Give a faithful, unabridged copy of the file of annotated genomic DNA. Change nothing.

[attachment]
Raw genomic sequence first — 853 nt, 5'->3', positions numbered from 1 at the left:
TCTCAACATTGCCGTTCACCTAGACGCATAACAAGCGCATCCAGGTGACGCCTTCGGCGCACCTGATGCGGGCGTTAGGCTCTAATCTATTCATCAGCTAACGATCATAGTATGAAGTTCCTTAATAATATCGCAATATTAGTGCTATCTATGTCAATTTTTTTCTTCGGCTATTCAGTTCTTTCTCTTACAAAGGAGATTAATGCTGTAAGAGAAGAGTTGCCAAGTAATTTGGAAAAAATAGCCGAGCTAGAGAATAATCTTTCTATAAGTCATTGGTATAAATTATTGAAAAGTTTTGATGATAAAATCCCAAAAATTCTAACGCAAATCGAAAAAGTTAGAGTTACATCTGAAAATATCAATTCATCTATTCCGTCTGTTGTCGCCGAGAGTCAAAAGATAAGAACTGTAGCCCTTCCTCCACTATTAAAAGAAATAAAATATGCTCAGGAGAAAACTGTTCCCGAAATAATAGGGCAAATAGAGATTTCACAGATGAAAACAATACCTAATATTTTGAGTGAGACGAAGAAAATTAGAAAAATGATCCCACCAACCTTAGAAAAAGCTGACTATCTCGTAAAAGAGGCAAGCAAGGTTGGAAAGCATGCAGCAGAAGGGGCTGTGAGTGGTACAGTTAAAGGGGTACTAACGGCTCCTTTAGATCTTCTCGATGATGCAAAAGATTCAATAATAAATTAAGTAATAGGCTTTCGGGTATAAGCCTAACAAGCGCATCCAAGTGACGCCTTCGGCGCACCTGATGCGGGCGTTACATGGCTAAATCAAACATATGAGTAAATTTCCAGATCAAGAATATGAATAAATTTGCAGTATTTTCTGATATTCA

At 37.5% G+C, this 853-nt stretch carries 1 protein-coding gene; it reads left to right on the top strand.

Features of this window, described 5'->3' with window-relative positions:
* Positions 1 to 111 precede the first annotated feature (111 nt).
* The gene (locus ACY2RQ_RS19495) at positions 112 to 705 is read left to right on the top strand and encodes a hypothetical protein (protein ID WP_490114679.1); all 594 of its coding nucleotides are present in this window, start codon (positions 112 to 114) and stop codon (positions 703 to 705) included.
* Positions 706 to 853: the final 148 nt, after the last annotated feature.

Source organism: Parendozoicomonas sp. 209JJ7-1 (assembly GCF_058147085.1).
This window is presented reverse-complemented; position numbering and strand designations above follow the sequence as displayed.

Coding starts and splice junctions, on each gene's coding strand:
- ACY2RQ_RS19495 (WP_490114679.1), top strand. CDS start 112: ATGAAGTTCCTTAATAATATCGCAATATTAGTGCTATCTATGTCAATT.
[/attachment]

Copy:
Raw genomic sequence first — 853 nt, 5'->3', positions numbered from 1 at the left:
TCTCAACATTGCCGTTCACCTAGACGCATAACAAGCGCATCCAGGTGACGCCTTCGGCGCACCTGATGCGGGCGTTAGGCTCTAATCTATTCATCAGCTAACGATCATAGTATGAAGTTCCTTAATAATATCGCAATATTAGTGCTATCTATGTCAATTTTTTTCTTCGGCTATTCAGTTCTTTCTCTTACAAAGGAGATTAATGCTGTAAGAGAAGAGTTGCCAAGTAATTTGGAAAAAATAGCCGAGCTAGAGAATAATCTTTCTATAAGTCATTGGTATAAATTATTGAAAAGTTTTGATGATAAAATCCCAAAAATTCTAACGCAAATCGAAAAAGTTAGAGTTACATCTGAAAATATCAATTCATCTATTCCGTCTGTTGTCGCCGAGAGTCAAAAGATAAGAACTGTAGCCCTTCCTCCACTATTAAAAGAAATAAAATATGCTCAGGAGAAAACTGTTCCCGAAATAATAGGGCAAATAGAGATTTCACAGATGAAAACAATACCTAATATTTTGAGTGAGACGAAGAAAATTAGAAAAATGATCCCACCAACCTTAGAAAAAGCTGACTATCTCGTAAAAGAGGCAAGCAAGGTTGGAAAGCATGCAGCAGAAGGGGCTGTGAGTGGTACAGTTAAAGGGGTACTAACGGCTCCTTTAGATCTTCTCGATGATGCAAAAGATTCAATAATAAATTAAGTAATAGGCTTTCGGGTATAAGCCTAACAAGCGCATCCAAGTGACGCCTTCGGCGCACCTGATGCGGGCGTTACATGGCTAAATCAAACATATGAGTAAATTTCCAGATCAAGAATATGAATAAATTTGCAGTATTTTCTGATATTCA

At 37.5% G+C, this 853-nt stretch carries 1 protein-coding gene; it reads left to right on the top strand.

Features of this window, described 5'->3' with window-relative positions:
* Positions 1 to 111 precede the first annotated feature (111 nt).
* The gene (locus ACY2RQ_RS19495) at positions 112 to 705 is read left to right on the top strand and encodes a hypothetical protein (protein ID WP_490114679.1); all 594 of its coding nucleotides are present in this window, start codon (positions 112 to 114) and stop codon (positions 703 to 705) included.
* Positions 706 to 853: the final 148 nt, after the last annotated feature.

Source organism: Parendozoicomonas sp. 209JJ7-1 (assembly GCF_058147085.1).
This window is presented reverse-complemented; position numbering and strand designations above follow the sequence as displayed.

Coding starts and splice junctions, on each gene's coding strand:
- ACY2RQ_RS19495 (WP_490114679.1), top strand. CDS start 112: ATGAAGTTCCTTAATAATATCGCAATATTAGTGCTATCTATGTCAATT.